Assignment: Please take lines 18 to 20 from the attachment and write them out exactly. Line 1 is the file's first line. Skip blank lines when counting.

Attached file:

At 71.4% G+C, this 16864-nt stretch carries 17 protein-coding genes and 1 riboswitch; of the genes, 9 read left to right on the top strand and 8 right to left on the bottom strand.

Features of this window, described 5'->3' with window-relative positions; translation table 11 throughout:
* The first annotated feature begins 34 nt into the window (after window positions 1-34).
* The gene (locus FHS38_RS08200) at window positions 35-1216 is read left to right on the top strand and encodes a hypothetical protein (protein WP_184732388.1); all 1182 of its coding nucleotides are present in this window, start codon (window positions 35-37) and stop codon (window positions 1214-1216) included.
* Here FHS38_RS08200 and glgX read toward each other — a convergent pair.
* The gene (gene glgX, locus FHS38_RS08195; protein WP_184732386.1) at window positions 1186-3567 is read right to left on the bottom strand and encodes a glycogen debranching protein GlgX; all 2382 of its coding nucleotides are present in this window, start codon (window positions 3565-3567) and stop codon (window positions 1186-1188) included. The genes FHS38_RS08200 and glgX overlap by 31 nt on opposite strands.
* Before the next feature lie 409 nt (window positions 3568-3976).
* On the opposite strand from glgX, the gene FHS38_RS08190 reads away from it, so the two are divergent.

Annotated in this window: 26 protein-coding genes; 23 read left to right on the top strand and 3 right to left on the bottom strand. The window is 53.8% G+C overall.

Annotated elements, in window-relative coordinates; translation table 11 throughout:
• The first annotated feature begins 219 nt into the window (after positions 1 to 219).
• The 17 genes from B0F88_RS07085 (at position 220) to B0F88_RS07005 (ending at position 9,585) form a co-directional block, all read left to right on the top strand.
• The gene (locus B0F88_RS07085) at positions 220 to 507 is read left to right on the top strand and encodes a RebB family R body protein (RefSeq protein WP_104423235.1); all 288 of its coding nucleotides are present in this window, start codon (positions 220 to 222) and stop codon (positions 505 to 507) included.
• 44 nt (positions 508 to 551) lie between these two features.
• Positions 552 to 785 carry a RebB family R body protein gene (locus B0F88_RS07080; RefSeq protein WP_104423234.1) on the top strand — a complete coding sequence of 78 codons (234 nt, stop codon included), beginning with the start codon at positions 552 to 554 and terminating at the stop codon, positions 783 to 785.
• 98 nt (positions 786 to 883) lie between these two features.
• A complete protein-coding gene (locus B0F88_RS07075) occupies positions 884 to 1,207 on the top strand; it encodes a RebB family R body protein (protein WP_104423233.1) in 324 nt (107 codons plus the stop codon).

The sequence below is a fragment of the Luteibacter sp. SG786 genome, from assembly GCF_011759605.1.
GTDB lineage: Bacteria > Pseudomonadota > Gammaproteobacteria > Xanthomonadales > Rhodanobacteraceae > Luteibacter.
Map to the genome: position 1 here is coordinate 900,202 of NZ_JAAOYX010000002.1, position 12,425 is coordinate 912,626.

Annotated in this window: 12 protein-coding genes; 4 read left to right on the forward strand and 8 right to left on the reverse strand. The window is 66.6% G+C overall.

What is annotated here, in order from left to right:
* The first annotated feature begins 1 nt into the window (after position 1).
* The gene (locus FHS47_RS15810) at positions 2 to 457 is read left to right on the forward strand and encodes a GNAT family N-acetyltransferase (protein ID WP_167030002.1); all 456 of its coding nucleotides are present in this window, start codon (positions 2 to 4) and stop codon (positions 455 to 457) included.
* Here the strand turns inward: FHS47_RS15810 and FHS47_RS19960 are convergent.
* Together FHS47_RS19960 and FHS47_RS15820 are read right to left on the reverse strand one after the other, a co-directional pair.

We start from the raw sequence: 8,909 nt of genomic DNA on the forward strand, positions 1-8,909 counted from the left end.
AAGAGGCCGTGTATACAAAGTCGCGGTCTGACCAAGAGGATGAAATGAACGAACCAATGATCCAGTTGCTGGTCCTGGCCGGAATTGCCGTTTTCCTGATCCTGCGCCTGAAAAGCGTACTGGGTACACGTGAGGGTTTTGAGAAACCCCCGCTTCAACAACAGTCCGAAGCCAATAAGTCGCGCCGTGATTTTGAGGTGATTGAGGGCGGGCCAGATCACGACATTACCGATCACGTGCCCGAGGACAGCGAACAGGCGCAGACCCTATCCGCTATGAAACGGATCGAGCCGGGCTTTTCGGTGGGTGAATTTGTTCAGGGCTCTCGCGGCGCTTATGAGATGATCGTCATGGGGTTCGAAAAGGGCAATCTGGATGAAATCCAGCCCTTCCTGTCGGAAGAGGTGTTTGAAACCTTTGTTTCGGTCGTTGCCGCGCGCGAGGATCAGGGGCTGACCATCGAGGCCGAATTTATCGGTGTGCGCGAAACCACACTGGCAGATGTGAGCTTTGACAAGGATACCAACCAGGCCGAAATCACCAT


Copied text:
The sequence below is a fragment of the Luteibacter sp. SG786 genome, from assembly GCF_011759605.1.
GTDB lineage: Bacteria > Pseudomonadota > Gammaproteobacteria > Xanthomonadales > Rhodanobacteraceae > Luteibacter.
Map to the genome: position 1 here is coordinate 900,202 of NZ_JAAOYX010000002.1, position 12,425 is coordinate 912,626.